# Infimum of a union

I have a set $X$ and a function $$f: X \rightarrow \mathbb{R}$$ and I am interested in the value $$\inf\limits_{x \in X} f(x) \,.$$ I can represent $X$ as $$X = \bigcup\limits_{i \in I} X_i \,,$$ where the index set $I$ is uncountable. Now I wonder whether $$\inf\limits_{x \in X} f(x) = \inf\limits_{i \in I} \left( \inf\limits_{x \in X_i} f(x) \right) \,.$$ Is this true? If so, how can I see this?

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Yes, it’s true. Let $\alpha=\inf\limits_{x\in X}f(x)$, and for each $i\in I$ let $\alpha_i=\inf\limits_{x\in X_i}f(x)$. Clearly $\alpha\le\alpha_i$ for each $i\in I$, so $\alpha\le\inf\limits_{i\in I}\alpha_i$.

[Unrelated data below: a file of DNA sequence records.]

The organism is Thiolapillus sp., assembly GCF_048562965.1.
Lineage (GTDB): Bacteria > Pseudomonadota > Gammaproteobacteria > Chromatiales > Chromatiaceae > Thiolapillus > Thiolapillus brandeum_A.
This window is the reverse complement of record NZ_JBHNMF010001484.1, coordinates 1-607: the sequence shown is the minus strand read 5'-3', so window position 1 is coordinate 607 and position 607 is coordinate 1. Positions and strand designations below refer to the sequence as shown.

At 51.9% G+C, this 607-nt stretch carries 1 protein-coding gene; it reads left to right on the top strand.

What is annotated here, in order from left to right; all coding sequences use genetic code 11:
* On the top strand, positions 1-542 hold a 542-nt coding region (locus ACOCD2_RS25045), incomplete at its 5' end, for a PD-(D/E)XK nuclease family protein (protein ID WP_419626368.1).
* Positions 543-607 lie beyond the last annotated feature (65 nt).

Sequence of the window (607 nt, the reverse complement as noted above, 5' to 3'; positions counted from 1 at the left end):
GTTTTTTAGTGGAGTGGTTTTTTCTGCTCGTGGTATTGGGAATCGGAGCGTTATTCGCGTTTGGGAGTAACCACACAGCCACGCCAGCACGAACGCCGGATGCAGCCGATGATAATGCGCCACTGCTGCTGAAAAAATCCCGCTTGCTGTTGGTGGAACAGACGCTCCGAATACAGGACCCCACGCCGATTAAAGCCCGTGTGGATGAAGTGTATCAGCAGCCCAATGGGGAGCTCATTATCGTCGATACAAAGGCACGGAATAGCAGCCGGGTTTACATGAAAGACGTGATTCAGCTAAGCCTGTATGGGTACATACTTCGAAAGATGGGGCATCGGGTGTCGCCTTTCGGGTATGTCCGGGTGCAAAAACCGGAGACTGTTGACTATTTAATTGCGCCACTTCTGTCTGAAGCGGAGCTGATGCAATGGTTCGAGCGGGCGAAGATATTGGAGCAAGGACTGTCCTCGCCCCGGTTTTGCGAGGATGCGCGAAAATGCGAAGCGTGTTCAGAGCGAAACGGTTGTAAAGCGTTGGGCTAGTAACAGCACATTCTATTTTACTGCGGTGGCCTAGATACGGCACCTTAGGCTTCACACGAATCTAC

On the other hand, for each $x\in X$ there is an $i\in I$ such that $x\in X_i$ and therefore $\alpha_i\le f(x)$, so $\inf\limits_{i\in I}\alpha_i\le\inf\limits_{x\in X}f(x)=\alpha$. (Alternatively if $\alpha<\inf\limits_{i\in I}\alpha_i$, then there is some $x\in X$ such that $$\alpha\le f(x)<\inf_{i\in I}\alpha_i\;.$$ But then $f(x)<\alpha_i$ for all $i\in I$, which is clearly impossible.)
Note that the cardinality of $I$ doesn’t matter.
by the infimum property there a $x_0 \in X$ such that $$f(x_0) \leq \inf_{x \in X}f(x) +\epsilon$$ but $x_0 \in X$ so there a $X_k$ such that $x_0 \in X_k$ $$f(x_0) \geq \inf_{x \in X_k}f(x)$$ therefore $$f(x_0) \geq \inf_{i \in I} \inf_{x \in X_i}f(x)$$ so $$\inf_{i \in I} \inf_{x \in X_i}f(x) \leq \inf_{x \in X}f(x) +\epsilon$$ Again by the infimum property choose an $\lambda$ such that $$\inf_{x \in X_{\lambda}}f(x) \leq \inf_{i \in I} \inf_{x \in X_i}f(x) +\epsilon$$ hence $$\inf_{x \in X_{\lambda}}f(x) \geq \inf_{x \in X} f(x)$$ because $X_{\lambda} \subset X$ combining the last two the opposite direction is proved so you are done